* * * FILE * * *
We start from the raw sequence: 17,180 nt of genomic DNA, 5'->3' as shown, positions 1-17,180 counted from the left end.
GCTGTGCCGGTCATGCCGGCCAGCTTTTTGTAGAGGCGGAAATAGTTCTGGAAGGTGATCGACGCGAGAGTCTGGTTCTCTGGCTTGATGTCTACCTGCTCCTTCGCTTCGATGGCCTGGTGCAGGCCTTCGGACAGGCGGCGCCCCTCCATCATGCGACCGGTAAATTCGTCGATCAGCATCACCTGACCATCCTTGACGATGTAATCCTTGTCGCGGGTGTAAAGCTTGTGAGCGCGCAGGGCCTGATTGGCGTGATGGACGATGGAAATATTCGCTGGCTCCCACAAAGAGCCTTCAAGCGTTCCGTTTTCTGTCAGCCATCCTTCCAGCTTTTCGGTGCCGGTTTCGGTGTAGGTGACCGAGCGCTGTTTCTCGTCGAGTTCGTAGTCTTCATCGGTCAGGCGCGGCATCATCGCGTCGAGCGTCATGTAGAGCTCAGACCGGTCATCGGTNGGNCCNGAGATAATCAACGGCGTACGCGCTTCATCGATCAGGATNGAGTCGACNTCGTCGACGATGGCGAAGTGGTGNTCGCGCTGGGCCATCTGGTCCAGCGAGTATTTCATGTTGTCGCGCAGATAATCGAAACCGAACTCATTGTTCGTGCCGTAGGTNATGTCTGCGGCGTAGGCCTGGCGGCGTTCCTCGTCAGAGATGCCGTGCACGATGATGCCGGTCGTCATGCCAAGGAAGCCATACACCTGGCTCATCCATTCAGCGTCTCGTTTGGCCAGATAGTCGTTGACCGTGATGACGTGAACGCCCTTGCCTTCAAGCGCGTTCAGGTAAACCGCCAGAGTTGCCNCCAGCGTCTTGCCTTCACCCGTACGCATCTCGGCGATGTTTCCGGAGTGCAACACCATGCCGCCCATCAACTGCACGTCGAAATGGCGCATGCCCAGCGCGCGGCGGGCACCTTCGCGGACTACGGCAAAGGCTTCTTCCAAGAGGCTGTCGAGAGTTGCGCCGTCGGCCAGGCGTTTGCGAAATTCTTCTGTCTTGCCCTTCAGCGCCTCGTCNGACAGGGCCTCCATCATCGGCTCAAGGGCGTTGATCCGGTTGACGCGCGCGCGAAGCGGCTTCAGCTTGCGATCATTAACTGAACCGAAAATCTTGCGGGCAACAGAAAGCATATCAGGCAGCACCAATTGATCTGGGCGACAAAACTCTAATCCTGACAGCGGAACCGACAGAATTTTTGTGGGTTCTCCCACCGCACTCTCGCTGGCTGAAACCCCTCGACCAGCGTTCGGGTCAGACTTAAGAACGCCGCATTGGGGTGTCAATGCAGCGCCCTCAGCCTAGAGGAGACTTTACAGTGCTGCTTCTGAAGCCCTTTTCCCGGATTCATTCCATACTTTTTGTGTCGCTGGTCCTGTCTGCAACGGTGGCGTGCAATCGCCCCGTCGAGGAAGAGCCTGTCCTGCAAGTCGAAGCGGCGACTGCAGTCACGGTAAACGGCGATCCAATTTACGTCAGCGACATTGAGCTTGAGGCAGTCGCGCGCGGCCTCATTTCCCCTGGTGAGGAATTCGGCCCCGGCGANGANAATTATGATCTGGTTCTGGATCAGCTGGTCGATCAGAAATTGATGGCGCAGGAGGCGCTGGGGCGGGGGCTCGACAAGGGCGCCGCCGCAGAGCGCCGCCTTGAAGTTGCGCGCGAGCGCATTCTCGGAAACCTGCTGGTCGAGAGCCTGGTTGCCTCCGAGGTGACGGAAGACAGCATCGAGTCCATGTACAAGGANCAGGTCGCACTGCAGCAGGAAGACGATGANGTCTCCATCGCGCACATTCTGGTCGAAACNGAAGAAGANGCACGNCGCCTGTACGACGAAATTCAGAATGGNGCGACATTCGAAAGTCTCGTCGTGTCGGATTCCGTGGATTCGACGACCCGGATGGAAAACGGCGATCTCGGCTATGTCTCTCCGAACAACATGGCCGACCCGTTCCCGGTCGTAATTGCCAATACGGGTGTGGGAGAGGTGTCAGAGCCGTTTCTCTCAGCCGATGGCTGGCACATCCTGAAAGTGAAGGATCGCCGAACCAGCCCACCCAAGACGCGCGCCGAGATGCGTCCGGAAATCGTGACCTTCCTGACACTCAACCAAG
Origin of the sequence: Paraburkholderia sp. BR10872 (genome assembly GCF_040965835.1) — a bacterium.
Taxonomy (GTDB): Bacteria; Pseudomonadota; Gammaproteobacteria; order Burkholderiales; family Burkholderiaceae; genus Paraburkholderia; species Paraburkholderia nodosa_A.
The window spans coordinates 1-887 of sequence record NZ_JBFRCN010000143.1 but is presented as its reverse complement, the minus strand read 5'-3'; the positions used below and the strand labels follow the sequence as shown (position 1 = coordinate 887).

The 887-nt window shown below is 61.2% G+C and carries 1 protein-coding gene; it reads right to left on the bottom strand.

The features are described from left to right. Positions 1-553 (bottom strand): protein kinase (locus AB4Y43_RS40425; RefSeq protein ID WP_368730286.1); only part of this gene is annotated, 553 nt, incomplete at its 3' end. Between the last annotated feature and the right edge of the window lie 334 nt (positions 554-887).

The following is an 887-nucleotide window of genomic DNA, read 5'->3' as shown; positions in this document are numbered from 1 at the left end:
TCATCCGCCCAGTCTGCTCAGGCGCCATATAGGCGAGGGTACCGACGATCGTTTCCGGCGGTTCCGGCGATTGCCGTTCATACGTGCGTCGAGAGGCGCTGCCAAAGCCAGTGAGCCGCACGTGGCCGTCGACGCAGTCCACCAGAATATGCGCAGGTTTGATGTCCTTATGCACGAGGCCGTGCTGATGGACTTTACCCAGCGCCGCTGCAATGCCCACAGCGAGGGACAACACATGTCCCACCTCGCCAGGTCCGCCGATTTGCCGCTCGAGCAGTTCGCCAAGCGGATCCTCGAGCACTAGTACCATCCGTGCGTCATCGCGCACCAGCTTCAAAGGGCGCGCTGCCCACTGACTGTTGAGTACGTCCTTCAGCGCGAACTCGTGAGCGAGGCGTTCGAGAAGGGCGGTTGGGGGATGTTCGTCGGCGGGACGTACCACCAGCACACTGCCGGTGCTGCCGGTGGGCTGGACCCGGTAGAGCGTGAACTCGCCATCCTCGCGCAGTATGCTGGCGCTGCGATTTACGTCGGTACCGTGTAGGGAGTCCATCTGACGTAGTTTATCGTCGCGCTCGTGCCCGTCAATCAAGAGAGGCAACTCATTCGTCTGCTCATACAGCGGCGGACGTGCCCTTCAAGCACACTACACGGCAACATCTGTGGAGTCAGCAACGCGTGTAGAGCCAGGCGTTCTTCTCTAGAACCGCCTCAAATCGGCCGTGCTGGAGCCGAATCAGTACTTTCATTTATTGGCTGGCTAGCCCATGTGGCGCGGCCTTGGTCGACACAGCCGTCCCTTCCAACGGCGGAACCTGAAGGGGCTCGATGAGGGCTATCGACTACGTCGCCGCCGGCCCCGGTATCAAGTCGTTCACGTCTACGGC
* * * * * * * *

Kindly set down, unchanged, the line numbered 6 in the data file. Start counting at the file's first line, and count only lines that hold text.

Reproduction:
The 887-nt window shown below is 61.2% G+C and carries 1 protein-coding gene; it reads right to left on the bottom strand.